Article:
Study Guide

The Great Gatsby: Compassion and Forgiveness Quotes

By F. Scott Fitzgerald

Compassion and Forgiveness

 

It passed, and he began to talk excitedly to Daisy, denying everything, defending his name against accusations that had not been made. But with every word she was drawing further and further into herself, so he gave that up, and only the dead dream fought on as the afternoon slipped away, trying to touch what was no longer tangible, struggling unhappily, undespairingly, toward that lost voice across the room.

The voice begged again to go.

"PLEASE, Tom! I can’t stand this any more."

Her frightened eyes told that whatever intentions, whatever courage, she had had, were definitely gone.

"You two start on home, Daisy," said Tom. "In Mr. Gatsby’s car."

She looked at Tom, alarmed now, but he insisted with magnanimous scorn.

"Go on. He won’t annoy you. I think he realizes that his presumptuous little flirtation is over." (7.292-298)

For Tom, forgiving Daisy for her affair is easy; because he doesn’t value their marriage or her love, he sees no need for it to exist untarnished. Gatsby, on the other hand, because of the intensity of his love for Daisy, cannot forgive her for loving Tom; he needs their love to be flawless in his mind.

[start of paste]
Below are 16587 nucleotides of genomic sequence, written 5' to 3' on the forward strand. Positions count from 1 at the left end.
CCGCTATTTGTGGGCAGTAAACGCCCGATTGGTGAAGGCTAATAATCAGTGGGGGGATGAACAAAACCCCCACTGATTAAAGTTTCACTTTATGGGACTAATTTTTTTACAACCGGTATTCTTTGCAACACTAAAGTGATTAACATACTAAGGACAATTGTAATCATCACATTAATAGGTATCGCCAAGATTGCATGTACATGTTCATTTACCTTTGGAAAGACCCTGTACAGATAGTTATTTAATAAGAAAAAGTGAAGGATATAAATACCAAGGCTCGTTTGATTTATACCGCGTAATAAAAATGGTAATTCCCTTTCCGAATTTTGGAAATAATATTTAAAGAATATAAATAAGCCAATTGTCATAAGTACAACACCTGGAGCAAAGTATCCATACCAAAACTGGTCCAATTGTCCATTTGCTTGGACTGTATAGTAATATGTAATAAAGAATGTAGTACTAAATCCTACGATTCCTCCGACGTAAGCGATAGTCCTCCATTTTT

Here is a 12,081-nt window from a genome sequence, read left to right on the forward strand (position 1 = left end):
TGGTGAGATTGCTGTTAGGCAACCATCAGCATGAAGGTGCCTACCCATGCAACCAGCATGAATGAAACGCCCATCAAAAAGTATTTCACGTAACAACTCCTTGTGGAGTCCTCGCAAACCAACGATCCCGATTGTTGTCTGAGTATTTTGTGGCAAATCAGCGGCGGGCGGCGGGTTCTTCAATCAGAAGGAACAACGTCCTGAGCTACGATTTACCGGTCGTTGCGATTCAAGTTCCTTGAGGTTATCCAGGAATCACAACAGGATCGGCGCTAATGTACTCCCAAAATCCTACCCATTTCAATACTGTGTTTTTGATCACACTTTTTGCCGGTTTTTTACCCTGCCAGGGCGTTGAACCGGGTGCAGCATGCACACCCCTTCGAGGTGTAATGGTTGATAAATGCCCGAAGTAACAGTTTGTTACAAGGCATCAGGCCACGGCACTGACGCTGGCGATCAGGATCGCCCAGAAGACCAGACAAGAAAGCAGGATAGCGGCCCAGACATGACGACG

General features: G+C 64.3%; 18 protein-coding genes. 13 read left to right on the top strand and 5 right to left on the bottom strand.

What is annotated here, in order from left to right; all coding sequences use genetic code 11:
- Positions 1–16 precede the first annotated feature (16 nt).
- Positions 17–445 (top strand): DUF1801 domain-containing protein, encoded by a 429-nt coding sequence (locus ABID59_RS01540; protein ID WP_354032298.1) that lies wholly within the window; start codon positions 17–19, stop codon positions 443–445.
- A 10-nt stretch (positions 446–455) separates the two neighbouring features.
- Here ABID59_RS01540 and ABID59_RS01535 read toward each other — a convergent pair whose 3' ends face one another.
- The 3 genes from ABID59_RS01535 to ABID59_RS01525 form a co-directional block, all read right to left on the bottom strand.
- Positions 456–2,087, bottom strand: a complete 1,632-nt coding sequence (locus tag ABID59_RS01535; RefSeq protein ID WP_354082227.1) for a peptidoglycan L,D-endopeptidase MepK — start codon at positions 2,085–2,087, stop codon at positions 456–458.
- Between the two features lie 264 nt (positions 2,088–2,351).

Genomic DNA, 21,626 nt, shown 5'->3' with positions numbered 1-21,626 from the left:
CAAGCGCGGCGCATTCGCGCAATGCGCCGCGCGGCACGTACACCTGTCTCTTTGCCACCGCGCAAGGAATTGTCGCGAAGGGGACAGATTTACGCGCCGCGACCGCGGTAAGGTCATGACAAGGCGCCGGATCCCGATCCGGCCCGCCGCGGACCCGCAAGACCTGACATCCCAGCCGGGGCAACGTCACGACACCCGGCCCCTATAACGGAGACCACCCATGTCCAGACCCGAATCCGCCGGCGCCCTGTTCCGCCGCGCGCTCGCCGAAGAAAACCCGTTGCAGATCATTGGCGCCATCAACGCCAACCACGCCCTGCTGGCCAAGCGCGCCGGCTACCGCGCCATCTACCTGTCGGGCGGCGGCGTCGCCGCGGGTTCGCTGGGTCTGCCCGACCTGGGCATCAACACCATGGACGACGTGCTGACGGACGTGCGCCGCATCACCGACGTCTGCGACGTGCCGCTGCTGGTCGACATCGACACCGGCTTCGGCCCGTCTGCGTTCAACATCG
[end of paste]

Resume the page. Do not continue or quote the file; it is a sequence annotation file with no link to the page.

Daisy and Tom were sitting opposite each other at the kitchen table, with a plate of cold fried chicken between them, and two bottles of ale. He was talking intently across the table at her, and in his earnestness his hand had fallen upon and covered her own. Once in a while she looked up at him and nodded in agreement.

They weren’t happy, and neither of them had touched the chicken or the ale – and yet they weren’t unhappy either. There was an unmistakable air of natural intimacy about the picture, and anybody would have said that they were conspiring together. (7.409-410)

Do Daisy and Tom forgive each other? Perhaps not. It may be that they simply don’t care enough about their marriage emotionally to be bothered by their mutual infidelities. Yet they care about it in other ways – they choose to stay together for reasons of practicality.

"And if you think I didn’t have my share of suffering – look here, when I went to give up that flat and saw that damn box of dog biscuits sitting there on the sideboard, I sat down and cried like a baby. By God it was awful –– "

I couldn’t forgive him or like him, but I saw that what he had done was, to him, entirely justified. It was all very careless and confused. They were careless people, Tom and Daisy – they smashed up things and creatures and then retreated back into their money or their vast carelessness, or whatever it was that kept them together, and let other people clean up the mess they had made... (9.144-145)

Nick draws an interesting distinction between understanding a person’s motives and forgiving that person for his actions. By removing himself mentally from "that crowd," Nick puts himself at a psychological distance from Tom. He is then able to view the situation objectively, to comment but not to judge or criticize, just as his father recommended. This is why he can see that Tom’s actions were justified in his mind. But, by revealing that he "couldn’t forgive" Tom, Nick also makes it clear that he is slipping up, breaking from his father’s advice, closing the psychological gap between himself and "that crowd."